16. True. Remember, too, that a dynamic story makes for extra dynamic characters. Plot well and characters can’t help BUT be dynamic.

  17. @Julie: Doesn’t sound weird at all. When I’m in the midst of writing a first draft, I always making reading something short on the craft a part of my warm-up routine.

    @Lexus: I’ve read my share of great plots that suffered from flat characters, but a dynamic plot can never *hurt* the characters, that’s for sure.

  18. K.M Thank you. I am struggling with my protagonist, she doesn;t want to change. She is too afraid of all the ramifications or so I thought it was she who didn’t want to change, turns out it was me, wanting to keep her static.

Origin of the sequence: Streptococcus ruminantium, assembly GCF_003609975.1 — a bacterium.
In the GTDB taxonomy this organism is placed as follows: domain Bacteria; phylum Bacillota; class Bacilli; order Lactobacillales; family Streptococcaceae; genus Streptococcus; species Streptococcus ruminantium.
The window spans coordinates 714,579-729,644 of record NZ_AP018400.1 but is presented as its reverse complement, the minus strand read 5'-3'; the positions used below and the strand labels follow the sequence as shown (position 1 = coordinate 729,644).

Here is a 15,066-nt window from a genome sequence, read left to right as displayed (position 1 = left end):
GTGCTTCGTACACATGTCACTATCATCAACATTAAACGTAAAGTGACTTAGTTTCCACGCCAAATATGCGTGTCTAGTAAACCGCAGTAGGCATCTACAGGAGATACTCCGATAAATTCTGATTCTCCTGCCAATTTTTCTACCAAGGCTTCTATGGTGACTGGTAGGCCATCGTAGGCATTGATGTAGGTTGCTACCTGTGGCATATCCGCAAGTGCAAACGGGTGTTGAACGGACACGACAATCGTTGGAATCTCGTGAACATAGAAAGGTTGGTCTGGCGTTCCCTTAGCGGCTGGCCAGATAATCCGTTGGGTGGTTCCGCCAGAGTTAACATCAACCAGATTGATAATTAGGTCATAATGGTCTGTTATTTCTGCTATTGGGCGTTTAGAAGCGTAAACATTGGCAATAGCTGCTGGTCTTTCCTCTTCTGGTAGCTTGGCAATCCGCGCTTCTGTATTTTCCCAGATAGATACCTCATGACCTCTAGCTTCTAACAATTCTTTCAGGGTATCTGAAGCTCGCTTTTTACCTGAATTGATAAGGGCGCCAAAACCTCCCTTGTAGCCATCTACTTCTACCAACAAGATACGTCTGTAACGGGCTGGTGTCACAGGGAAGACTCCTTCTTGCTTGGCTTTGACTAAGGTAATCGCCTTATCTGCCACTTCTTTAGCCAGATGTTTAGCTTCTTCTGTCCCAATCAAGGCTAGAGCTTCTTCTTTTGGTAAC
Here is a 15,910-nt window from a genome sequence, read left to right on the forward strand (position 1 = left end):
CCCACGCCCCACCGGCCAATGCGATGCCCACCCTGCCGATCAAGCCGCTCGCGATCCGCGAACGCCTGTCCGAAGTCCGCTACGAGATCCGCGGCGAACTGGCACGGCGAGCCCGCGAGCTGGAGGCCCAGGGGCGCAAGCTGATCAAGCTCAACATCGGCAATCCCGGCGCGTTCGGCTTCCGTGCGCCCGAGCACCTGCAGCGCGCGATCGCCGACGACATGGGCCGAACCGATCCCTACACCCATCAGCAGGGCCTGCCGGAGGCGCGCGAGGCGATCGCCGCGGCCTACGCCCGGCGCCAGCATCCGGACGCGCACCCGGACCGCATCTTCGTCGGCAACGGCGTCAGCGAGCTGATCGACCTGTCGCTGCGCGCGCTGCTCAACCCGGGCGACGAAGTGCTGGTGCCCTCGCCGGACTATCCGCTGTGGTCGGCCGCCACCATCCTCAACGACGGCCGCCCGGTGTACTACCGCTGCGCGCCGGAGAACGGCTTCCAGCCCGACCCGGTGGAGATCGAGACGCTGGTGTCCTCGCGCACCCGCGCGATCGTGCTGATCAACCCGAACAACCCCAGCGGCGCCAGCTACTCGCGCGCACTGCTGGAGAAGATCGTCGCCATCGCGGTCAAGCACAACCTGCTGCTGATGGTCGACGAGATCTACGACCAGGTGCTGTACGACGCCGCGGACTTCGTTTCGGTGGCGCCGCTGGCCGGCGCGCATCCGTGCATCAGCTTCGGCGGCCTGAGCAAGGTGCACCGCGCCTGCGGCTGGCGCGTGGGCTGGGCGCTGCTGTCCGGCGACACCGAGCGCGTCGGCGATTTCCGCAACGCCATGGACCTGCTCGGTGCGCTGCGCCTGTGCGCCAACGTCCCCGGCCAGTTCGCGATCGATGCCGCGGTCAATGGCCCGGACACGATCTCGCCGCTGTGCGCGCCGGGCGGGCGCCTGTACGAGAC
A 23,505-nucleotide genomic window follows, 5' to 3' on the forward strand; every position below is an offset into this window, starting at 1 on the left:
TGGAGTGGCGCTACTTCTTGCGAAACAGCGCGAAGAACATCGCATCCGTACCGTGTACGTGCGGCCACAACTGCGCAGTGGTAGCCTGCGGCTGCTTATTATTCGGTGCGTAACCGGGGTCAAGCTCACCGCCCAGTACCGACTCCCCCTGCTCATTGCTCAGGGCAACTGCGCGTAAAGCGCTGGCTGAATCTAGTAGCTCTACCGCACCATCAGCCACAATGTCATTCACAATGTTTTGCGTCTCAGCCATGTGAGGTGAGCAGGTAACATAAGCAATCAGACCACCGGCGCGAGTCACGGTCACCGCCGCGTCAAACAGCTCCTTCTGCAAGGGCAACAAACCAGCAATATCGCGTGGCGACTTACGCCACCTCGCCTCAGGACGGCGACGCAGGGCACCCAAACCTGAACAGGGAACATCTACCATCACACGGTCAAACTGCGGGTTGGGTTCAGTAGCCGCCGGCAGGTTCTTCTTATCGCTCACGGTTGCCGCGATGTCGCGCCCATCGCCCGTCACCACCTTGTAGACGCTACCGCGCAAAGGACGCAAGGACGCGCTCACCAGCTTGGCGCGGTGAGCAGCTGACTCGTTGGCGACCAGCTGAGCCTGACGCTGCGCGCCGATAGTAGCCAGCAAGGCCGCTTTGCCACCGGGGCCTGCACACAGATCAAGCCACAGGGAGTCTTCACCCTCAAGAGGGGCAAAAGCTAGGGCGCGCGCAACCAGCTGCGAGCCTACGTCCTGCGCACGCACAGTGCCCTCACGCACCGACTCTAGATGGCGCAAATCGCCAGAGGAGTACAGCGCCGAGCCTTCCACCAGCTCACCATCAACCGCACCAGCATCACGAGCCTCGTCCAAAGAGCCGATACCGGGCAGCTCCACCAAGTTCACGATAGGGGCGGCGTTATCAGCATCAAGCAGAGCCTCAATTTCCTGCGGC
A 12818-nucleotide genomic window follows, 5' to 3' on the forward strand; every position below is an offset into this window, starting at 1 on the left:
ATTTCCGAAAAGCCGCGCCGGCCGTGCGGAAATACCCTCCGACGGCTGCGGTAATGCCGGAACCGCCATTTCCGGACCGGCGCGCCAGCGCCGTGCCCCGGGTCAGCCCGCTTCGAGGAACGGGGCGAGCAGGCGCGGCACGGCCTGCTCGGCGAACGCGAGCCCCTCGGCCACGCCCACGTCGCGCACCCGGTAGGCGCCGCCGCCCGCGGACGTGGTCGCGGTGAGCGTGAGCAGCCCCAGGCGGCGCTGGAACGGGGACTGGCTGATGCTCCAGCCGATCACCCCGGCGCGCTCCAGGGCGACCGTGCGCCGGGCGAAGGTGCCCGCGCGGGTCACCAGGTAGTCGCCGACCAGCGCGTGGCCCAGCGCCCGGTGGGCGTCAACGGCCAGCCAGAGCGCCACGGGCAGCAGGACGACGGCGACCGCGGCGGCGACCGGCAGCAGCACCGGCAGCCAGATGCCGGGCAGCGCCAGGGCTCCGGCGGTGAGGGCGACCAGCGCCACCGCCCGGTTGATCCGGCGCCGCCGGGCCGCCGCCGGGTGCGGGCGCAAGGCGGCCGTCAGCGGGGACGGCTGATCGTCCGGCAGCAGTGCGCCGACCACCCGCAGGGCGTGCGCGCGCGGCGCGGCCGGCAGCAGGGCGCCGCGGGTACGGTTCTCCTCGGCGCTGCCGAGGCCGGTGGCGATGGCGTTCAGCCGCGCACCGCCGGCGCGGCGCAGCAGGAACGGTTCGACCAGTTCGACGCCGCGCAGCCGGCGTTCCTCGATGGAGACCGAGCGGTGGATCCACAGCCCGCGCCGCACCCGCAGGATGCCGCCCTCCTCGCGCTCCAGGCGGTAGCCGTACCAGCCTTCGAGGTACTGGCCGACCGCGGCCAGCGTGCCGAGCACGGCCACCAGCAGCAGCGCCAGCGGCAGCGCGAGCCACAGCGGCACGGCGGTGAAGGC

Strange, how much we protect our characters from harm, or maybe thats just me and my novel.

    And thanks for words like “transmogrification” Today I will use it in several sentences I LOVE it.

  19. Part of the problem is that we tend to identify with our characters so strongly that we don’t want to hurt them, lest we be hurt in turn. Really, the person we need to be identifying with is the bad guy – because we’re the ones who need to turn up the heat and start making things so uncomfortable for our protagonists that they have no choice but to change!